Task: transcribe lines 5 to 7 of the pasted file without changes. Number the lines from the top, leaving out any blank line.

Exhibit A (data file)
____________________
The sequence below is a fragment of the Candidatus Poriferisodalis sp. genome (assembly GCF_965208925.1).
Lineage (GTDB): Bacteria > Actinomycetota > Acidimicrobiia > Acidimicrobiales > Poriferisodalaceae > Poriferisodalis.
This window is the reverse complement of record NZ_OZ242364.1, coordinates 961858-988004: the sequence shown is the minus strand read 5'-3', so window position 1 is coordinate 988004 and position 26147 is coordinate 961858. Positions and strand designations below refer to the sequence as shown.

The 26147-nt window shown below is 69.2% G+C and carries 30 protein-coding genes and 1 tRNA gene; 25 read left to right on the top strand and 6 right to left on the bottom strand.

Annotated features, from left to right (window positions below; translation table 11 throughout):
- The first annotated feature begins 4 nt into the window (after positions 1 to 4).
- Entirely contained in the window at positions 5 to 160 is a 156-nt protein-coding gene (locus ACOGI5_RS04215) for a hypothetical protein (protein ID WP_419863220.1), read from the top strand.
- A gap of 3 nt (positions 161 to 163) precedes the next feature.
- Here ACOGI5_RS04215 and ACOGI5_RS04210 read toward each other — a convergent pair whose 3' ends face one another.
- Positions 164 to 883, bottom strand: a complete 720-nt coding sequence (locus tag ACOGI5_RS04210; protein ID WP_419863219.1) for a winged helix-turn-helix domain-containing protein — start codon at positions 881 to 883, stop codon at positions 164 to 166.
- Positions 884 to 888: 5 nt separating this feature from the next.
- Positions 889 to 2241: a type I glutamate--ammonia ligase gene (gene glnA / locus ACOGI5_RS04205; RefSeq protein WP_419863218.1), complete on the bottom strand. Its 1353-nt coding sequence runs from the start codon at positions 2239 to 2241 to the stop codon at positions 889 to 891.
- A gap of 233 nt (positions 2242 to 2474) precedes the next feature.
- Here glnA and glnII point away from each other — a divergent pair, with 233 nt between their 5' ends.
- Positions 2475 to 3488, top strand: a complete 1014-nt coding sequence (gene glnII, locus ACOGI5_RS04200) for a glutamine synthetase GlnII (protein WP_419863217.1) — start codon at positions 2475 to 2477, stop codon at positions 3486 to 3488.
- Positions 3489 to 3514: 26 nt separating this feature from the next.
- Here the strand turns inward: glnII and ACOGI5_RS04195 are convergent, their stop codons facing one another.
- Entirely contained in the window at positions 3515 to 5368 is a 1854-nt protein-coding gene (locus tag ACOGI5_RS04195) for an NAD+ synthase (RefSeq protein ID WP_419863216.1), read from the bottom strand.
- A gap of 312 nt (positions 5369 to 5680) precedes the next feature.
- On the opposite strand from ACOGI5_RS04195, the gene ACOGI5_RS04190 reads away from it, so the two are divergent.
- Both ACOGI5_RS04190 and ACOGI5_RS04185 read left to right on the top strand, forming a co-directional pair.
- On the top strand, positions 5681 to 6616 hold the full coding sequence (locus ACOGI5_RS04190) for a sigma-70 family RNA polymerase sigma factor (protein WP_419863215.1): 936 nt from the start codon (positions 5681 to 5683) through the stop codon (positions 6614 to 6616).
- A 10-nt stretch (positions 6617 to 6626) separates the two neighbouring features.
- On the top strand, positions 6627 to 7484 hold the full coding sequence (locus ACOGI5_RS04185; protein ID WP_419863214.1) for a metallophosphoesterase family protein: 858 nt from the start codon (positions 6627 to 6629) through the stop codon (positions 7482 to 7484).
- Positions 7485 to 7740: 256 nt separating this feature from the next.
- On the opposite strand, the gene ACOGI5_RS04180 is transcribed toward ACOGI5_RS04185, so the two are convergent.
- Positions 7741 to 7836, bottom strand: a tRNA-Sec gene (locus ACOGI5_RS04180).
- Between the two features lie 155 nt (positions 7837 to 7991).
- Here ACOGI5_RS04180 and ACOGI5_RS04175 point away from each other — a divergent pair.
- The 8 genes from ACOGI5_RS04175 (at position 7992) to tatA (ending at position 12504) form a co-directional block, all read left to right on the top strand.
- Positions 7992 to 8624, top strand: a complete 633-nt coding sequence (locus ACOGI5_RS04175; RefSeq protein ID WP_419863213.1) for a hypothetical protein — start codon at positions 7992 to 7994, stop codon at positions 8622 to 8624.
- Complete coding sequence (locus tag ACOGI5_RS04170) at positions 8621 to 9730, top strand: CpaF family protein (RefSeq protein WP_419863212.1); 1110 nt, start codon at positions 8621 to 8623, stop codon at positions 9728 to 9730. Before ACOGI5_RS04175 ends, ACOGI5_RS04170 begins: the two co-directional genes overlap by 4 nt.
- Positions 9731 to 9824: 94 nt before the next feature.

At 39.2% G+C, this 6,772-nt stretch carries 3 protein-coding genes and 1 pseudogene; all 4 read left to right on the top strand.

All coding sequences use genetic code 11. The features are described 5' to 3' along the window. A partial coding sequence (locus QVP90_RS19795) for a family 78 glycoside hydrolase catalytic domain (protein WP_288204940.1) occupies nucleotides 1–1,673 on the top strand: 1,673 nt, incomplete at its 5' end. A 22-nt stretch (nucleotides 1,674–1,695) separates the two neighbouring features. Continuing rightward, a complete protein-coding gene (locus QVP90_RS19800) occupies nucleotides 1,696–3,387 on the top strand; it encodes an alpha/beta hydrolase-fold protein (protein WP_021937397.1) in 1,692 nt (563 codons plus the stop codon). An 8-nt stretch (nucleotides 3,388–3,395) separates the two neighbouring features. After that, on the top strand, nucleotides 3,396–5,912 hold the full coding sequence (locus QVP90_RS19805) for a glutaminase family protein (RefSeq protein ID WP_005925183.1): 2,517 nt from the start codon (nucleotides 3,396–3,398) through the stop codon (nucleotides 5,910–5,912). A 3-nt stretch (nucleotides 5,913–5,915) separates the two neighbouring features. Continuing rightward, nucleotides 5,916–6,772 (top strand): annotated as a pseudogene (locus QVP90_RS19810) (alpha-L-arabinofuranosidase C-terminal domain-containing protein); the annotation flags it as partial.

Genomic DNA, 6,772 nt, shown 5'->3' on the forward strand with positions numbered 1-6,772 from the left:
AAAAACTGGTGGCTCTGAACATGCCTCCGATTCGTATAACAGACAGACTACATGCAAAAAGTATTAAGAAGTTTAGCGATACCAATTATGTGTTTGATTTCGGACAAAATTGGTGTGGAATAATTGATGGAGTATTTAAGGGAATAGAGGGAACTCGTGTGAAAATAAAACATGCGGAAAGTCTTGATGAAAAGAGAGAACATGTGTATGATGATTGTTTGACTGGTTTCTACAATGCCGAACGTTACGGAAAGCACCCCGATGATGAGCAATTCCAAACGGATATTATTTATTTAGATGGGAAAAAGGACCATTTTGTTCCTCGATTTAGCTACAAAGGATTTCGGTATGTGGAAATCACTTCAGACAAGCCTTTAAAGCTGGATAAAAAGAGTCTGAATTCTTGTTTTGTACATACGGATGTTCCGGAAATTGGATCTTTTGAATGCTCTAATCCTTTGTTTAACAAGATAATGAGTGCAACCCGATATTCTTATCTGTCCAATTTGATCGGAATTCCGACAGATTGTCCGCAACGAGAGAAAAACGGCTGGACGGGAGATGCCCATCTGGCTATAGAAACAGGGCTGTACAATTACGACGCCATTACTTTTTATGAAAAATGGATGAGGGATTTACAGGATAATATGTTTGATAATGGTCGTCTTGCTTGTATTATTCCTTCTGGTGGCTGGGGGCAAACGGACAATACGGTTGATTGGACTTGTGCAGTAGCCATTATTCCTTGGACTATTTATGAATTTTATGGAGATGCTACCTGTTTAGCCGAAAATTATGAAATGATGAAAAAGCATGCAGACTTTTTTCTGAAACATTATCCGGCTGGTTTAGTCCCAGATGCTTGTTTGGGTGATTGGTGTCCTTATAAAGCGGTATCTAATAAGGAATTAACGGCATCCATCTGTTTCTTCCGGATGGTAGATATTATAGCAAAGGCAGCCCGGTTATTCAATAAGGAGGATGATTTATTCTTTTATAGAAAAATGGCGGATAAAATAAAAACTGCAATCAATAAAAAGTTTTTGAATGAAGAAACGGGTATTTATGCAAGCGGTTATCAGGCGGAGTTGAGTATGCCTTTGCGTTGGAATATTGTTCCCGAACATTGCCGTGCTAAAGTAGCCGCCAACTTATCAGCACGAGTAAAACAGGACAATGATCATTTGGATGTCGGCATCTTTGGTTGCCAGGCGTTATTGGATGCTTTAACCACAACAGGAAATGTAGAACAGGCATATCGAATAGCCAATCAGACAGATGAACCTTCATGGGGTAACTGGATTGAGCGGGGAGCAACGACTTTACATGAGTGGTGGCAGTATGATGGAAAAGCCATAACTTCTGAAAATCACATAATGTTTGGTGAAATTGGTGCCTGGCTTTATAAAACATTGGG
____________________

Annotated features, from left to right (window positions below; translation table 11 throughout):
- The first annotated feature begins 4 nt into the window (after positions 1 to 4).
- Entirely contained in the window at positions 5 to 160 is a 156-nt protein-coding gene (locus ACOGI5_RS04215) for a hypothetical protein (protein ID WP_419863220.1), read from the top strand.